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Suspended lawyer could lose practicing license

A suspended lawyer could lose his practising license after the Supreme Court found him guilty of the crime of obtaining by deception this month. 

Pa’u Tafaogalupe Mulitalo who escaped a conviction from the District Court earlier this year over an assault charge, was found guilty of the obtaining by deception charge by Justice Fepuleai Ameperosa Roma. 

Justice Fepuleai said the prosecution has proven beyond reasonable doubt that Pau was guilty. 

The accused will be sentenced on 24 July. 

The charge stemmed from a business dispute with a construction contractor, Alapati Brown, over tools he kept at Pau’s premises in Lalovaea. 

The suspended lawyer had sought the service of the builder back in 2015 to build a house that was also intended to serve as a shopfront and law office at Lalovaea. 

But before the construction works for the small house could be finished, Pa’u terminated Mr. Brown’s contract and told the workers at the site they were not free to remove their equipment.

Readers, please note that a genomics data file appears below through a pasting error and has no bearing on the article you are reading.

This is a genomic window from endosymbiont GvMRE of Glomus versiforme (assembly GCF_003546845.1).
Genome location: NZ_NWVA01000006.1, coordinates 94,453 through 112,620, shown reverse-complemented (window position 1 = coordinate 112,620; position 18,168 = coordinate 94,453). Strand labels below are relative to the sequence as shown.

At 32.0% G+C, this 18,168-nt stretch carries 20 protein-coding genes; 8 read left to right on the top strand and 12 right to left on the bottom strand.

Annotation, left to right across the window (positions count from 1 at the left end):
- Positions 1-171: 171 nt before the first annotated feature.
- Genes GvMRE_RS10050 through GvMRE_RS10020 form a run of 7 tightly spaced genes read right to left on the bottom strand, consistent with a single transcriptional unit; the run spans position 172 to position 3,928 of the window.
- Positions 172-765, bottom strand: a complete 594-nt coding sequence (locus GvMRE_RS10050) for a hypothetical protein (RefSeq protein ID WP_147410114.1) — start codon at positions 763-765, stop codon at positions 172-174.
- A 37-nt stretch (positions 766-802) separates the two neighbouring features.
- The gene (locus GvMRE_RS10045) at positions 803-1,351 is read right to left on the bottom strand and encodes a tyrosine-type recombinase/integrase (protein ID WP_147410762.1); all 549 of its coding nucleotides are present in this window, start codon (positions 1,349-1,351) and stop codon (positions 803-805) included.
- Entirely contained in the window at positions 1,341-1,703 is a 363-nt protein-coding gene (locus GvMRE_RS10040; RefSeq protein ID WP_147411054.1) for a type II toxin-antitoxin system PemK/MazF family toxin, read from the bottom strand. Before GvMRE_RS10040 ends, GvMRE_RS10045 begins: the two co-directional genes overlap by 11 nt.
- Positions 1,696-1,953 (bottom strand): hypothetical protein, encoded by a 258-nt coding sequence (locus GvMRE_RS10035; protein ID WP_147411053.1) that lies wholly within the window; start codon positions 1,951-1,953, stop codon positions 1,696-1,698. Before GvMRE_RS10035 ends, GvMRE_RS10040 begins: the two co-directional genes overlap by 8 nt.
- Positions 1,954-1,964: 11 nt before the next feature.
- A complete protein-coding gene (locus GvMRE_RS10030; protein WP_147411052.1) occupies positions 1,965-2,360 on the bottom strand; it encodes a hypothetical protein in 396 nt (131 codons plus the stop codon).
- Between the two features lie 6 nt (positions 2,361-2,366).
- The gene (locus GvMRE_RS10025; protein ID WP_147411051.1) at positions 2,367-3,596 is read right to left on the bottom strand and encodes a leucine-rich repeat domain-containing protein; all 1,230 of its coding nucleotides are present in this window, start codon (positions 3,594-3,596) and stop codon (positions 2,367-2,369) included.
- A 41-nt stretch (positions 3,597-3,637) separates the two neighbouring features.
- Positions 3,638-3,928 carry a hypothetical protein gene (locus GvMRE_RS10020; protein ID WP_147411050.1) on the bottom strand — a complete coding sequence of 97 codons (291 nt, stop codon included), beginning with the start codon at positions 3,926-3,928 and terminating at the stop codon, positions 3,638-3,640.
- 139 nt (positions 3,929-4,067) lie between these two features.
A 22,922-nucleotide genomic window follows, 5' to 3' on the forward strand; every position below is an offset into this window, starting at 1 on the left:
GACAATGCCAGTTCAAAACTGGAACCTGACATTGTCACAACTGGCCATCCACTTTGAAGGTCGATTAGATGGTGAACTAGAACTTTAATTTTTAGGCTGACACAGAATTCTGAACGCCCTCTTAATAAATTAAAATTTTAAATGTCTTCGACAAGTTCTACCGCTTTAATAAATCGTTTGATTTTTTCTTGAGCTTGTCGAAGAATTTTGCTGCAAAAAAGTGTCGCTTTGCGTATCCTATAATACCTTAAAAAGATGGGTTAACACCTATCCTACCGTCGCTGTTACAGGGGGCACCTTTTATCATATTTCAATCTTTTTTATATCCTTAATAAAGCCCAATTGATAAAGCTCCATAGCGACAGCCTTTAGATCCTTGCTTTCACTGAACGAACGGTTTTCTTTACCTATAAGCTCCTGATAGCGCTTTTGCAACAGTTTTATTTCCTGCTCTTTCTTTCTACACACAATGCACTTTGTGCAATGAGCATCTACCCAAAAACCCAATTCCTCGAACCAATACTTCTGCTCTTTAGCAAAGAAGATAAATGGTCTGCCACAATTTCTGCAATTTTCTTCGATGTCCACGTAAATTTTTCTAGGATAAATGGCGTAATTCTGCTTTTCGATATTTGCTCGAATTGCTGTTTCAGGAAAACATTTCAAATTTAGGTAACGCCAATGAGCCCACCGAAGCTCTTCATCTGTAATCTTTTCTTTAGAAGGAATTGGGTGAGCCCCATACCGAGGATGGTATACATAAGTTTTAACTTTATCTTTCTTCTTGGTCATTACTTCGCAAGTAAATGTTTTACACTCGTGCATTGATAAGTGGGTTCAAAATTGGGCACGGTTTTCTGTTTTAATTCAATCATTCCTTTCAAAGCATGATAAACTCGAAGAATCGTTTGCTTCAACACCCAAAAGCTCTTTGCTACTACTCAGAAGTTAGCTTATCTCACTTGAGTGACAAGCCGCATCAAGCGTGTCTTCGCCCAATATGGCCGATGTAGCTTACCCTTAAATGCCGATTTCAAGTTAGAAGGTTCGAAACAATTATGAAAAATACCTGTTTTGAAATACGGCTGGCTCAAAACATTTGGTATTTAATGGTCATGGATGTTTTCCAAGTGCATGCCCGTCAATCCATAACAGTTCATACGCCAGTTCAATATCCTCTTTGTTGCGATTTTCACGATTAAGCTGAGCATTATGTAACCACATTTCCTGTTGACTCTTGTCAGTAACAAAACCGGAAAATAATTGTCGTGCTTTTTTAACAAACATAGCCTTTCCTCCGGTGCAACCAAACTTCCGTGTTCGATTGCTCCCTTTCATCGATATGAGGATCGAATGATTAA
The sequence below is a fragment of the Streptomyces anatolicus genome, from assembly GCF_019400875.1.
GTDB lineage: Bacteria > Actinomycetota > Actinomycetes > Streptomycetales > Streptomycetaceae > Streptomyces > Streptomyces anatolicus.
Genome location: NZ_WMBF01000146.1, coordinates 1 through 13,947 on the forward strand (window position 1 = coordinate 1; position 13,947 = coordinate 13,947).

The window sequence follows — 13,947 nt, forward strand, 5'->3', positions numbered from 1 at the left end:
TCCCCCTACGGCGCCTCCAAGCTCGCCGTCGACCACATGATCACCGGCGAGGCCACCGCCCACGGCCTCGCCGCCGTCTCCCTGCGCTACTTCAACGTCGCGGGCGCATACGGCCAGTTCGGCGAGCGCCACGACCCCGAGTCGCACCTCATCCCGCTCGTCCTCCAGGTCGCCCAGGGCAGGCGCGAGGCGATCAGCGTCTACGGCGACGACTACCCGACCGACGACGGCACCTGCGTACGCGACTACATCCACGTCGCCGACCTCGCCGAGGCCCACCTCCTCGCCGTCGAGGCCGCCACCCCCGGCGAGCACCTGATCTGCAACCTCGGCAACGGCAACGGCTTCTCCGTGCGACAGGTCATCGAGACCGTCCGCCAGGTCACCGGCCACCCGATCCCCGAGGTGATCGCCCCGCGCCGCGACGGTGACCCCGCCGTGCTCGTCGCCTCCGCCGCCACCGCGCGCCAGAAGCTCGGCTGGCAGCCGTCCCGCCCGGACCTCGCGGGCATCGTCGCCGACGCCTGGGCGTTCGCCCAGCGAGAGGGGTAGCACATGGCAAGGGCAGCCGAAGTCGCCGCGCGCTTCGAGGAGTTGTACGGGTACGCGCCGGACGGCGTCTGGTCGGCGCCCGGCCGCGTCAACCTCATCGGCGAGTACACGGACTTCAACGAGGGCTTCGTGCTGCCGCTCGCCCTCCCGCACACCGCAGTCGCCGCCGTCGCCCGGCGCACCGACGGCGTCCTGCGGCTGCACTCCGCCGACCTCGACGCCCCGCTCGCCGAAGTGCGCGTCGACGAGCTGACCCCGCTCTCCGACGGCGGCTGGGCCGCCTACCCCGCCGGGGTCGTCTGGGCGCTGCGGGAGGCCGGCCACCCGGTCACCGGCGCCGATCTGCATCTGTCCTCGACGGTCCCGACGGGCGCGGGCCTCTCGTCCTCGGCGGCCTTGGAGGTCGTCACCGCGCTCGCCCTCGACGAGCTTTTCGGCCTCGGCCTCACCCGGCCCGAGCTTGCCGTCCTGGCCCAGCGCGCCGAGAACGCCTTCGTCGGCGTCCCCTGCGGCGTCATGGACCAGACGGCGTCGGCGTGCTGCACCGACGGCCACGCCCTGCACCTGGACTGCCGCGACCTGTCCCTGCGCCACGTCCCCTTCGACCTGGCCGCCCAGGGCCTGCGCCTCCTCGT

During his evidence, Pa’u said he decided to end the contract when the contractor continued to ask for more money to complete the works, on which he had already spent $26,000. 

He claimed the workers were sleeping during working hours causing him to spend more than he should on the project. 

During the trial, Pau told the Court the contractor owed him money for the unfinished project totalling $26,000. 

But when the workers went to remove the equipment from Pa’u’s home the suspended lawyer refused.

They alleged he did so by saying he had a Court Order allowing him to hold the equipment.

This was disputed by Pa’u who maintained he never used the words “Court Order” and had instead told a Police officer that he was preparing to apply for a Court Order. 

He tendered an ex-parte motion in Court seeking an order to stop the removal of the equipment.

In a separate matter at the District Court earlier this year, Pa’u was found guilty of two charges of assaulting his ex-wife and daughter. 

The court however discharged him without conviction. 

Pa’u had his practising license suspended in 2018 by the Samoa Law Society following several criminal charges against him. 

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